Medical inflation by social and technology progress

With modern medicine, the world’s expat population gets better health monitoring, and seniors live longer. More treatments can cure past deadly diseases, and medical costs increase for new prevention, detection, procedures, medicine therapies, and longer life expectancy. As a result, life expectancy is now over 80, and senior recovery takes longer, resulting in longer hospital stays and rehabilitation periods that cost more to health insurers. Now, technology and pharmaceutical research and development to screen, test, and treat to detect early signs of sickness, like cancers, are released regularly. 

Another factor that contributes to medical inflation is social progress. As society becomes more aware and accepting of mental health issues, there is a growing demand for mental health services. Insurance providers are now required to cover mental health services and treatments, which can add to the cost of insurance premiums.

In addition, as medical technology advances, more complex procedures and surgeries become available. While these treatments can save lives and improve health outcomes, they also come at a higher cost. For example, a heart transplant can cost upwards of $1 million, and an MRI scan can cost hundreds or even thousands of dollars.

Despite the rising cost of medical care, there are ways to mitigate the impact on your budget. One of the most important steps you can take is to carefully review your insurance policy and understand what is covered and what is not. Make sure you are not paying for services you don’t need or want, and consider a higher deductible if you are willing to take on more risk.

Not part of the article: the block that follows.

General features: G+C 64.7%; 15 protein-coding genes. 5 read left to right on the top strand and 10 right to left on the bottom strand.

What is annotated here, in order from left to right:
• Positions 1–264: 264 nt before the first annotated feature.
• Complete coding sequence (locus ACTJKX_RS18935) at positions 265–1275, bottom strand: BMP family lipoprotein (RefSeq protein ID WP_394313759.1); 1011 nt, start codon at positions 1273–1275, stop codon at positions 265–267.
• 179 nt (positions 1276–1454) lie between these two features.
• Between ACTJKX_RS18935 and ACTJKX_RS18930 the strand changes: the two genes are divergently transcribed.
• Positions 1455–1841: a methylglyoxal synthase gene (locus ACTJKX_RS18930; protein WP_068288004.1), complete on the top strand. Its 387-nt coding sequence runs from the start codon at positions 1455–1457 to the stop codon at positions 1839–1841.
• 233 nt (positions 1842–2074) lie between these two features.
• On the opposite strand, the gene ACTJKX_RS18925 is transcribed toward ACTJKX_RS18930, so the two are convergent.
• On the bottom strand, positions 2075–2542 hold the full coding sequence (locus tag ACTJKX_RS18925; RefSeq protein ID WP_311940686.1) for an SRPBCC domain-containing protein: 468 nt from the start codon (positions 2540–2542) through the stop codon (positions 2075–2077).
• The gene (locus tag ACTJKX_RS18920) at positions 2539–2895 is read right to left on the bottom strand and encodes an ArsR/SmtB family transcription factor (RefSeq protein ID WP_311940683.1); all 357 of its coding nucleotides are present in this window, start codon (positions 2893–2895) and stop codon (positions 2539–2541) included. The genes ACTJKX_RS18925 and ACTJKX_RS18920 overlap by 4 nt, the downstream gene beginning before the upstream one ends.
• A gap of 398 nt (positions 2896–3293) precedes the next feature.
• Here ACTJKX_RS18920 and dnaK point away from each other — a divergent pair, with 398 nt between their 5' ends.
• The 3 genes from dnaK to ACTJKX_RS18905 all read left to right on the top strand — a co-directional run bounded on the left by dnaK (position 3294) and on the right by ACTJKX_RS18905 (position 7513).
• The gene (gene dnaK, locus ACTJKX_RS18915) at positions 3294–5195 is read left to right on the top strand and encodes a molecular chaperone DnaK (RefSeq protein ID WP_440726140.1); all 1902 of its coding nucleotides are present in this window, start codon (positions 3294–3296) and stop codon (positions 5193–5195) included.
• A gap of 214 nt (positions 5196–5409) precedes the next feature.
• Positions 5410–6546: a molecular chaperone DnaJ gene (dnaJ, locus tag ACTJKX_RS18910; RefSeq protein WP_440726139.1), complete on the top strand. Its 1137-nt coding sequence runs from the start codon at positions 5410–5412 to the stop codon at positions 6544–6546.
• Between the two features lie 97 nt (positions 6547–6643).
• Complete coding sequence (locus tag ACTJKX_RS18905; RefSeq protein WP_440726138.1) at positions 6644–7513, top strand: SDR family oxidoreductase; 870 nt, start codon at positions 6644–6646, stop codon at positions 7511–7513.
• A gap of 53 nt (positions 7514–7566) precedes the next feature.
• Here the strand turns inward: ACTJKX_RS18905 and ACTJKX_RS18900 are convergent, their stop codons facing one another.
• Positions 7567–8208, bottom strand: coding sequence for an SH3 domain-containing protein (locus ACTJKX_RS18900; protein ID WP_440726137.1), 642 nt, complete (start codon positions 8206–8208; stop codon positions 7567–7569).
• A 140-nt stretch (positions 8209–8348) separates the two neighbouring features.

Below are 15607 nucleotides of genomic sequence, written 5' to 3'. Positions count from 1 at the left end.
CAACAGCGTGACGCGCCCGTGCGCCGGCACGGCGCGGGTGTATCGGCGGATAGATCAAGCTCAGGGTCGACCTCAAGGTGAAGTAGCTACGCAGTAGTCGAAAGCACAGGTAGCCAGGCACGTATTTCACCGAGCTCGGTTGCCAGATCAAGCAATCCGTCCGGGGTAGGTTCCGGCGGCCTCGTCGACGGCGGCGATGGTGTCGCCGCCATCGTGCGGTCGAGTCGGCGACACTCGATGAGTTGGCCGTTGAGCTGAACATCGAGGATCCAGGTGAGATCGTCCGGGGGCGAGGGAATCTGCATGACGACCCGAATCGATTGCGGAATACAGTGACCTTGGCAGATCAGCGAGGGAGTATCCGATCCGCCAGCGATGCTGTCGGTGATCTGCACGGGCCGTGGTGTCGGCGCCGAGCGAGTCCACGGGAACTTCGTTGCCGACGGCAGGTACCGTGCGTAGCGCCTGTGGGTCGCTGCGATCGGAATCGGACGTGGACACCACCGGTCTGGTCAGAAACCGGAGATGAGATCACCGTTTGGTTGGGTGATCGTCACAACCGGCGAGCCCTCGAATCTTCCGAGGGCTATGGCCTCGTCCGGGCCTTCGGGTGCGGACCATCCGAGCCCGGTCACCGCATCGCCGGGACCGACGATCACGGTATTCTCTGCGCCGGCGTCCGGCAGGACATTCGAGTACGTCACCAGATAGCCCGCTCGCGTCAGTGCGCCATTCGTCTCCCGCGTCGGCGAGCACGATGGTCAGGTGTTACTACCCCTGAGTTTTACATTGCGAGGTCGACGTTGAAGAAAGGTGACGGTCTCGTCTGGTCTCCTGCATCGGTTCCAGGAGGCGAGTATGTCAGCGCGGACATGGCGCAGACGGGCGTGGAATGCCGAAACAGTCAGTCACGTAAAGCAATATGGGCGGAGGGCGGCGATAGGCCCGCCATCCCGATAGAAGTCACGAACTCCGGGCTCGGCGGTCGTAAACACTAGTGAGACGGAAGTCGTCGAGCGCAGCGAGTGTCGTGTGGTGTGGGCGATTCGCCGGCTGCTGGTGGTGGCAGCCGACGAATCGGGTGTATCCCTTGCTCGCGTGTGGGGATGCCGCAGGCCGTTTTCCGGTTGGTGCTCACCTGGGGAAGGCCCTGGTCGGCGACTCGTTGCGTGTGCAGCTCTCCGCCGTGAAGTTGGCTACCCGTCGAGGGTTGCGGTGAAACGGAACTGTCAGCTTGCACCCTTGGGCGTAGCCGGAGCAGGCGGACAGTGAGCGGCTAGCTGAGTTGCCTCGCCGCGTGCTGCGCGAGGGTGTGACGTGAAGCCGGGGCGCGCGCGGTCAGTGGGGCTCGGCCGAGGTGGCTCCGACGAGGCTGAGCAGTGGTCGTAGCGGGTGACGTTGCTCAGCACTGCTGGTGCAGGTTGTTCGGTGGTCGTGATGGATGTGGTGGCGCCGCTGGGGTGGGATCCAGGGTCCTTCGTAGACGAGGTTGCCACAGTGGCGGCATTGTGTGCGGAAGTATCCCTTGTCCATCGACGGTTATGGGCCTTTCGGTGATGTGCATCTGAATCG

Another way to save on medical costs is to be proactive about your health. This means eating a healthy diet, exercising regularly, and getting regular check-ups and screenings. By catching health problems early, you can often avoid more expensive treatments down the road.

Finally, it is important to shop around for medical care. Prices can vary widely between providers, and you may be able to save money by choosing a lower-cost provider. You can also negotiate with providers to get a better price or ask for a cash discount.

Conclusion: take steps to manage medical inflation

Medical inflation is a complex issue that is driven by a variety of factors, including economic needs optimization, the need for insurers and hospitals to show growth, the cost of excellent doctors and technology, and social and technological progress. While the rising cost of medical care can be challenging, there are steps you can take to manage your healthcare costs and protect your budget. By understanding your insurance policy, being proactive about your health, and shopping around for medical care, you can help ensure that you receive the care you need without breaking the bank.

insurance in Asia

Not only health insurance is different but most general insurance: accident, life, home, travel, office or even car insurance will be different than your past experiences.